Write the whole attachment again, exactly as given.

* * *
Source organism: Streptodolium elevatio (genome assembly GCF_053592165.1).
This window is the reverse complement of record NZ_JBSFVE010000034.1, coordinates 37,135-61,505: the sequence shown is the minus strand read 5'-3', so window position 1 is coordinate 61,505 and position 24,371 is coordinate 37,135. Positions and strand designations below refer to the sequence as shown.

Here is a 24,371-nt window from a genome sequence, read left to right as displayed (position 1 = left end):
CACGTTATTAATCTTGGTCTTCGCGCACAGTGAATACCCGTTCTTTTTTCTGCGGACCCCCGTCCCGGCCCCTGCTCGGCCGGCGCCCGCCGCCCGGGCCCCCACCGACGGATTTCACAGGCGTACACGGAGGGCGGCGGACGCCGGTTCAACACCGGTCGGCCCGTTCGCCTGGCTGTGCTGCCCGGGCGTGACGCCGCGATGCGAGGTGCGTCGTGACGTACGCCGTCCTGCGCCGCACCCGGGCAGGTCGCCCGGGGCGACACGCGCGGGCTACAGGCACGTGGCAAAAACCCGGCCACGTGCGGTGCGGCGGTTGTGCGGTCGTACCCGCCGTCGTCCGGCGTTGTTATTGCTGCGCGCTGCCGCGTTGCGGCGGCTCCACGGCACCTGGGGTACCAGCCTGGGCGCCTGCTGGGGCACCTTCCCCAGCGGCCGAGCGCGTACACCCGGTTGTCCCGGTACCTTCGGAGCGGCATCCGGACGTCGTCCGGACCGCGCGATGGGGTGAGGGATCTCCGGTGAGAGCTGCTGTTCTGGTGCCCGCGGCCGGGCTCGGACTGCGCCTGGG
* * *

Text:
Source organism: Streptodolium elevatio (genome assembly GCF_053592165.1).
This window is the reverse complement of record NZ_JBSFVE010000034.1, coordinates 37,135-61,505: the sequence shown is the minus strand read 5'-3', so window position 1 is coordinate 61,505 and position 24,371 is coordinate 37,135. Positions and strand designations below refer to the sequence as shown.

Here is a 24,371-nt window from a genome sequence, read left to right as displayed (position 1 = left end):
CACGTTATTAATCTTGGTCTTCGCGCACAGTGAATACCCGTTCTTTTTTCTGCGGACCCCCGTCCCGGCCCCTGCTCGGCCGGCGCCCGCCGCCCGGGCCCCCACCGACGGATTTCACAGGCGTACACGGAGGGCGGCGGACGCCGGTTCAACACCGGTCGGCCCGTTCGCCTGGCTGTGCTGCCCGGGCGTGACGCCGCGATGCGAGGTGCGTCGTGACGTACGCCGTCCTGCGCCGCACCCGGGCAGGTCGCCCGGGGCGACACGCGCGGGCTACAGGCACGTGGCAAAAACCCGGCCACGTGCGGTGCGGCGGTTGTGCGGTCGTACCCGCCGTCGTCCGGCGTTGTTATTGCTGCGCGCTGCCGCGTTGCGGCGGCTCCACGGCACCTGGGGTACCAGCCTGGGCGCCTGCTGGGGCACCTTCCCCAGCGGCCGAGCGCGTACACCCGGTTGTCCCGGTACCTTCGGAGCGGCATCCGGACGTCGTCCGGACCGCGCGATGGGGTGAGGGATCTCCGGTGAGAGCTGCTGTTCTGGTGCCCGCGGCCGGGCTCGGACTGCGCCTGGG